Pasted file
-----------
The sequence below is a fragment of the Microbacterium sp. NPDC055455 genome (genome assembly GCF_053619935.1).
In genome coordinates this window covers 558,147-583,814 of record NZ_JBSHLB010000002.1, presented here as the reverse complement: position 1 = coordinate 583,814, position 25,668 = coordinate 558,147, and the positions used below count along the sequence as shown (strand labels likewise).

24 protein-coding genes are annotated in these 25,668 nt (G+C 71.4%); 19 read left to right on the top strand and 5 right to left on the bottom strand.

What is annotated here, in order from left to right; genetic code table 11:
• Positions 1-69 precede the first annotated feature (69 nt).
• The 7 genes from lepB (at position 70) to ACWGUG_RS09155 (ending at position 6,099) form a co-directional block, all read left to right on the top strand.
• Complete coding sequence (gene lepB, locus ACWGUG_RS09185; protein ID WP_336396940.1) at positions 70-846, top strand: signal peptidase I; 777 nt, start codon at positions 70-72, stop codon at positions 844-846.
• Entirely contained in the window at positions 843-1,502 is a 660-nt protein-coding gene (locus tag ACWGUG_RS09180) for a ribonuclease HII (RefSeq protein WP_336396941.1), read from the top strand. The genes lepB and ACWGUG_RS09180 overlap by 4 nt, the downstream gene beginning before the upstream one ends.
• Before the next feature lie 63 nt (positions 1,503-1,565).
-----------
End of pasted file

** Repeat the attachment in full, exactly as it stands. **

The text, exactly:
The sequence below is a fragment of the Microbacterium sp. NPDC055455 genome (genome assembly GCF_053619935.1).
In genome coordinates this window covers 558,147-583,814 of record NZ_JBSHLB010000002.1, presented here as the reverse complement: position 1 = coordinate 583,814, position 25,668 = coordinate 558,147, and the positions used below count along the sequence as shown (strand labels likewise).

24 protein-coding genes are annotated in these 25,668 nt (G+C 71.4%); 19 read left to right on the top strand and 5 right to left on the bottom strand.

What is annotated here, in order from left to right; genetic code table 11:
• Positions 1-69 precede the first annotated feature (69 nt).
• The 7 genes from lepB (at position 70) to ACWGUG_RS09155 (ending at position 6,099) form a co-directional block, all read left to right on the top strand.
• Complete coding sequence (gene lepB, locus ACWGUG_RS09185; protein ID WP_336396940.1) at positions 70-846, top strand: signal peptidase I; 777 nt, start codon at positions 70-72, stop codon at positions 844-846.
• Entirely contained in the window at positions 843-1,502 is a 660-nt protein-coding gene (locus tag ACWGUG_RS09180) for a ribonuclease HII (RefSeq protein WP_336396941.1), read from the top strand. The genes lepB and ACWGUG_RS09180 overlap by 4 nt, the downstream gene beginning before the upstream one ends.
• Before the next feature lie 63 nt (positions 1,503-1,565).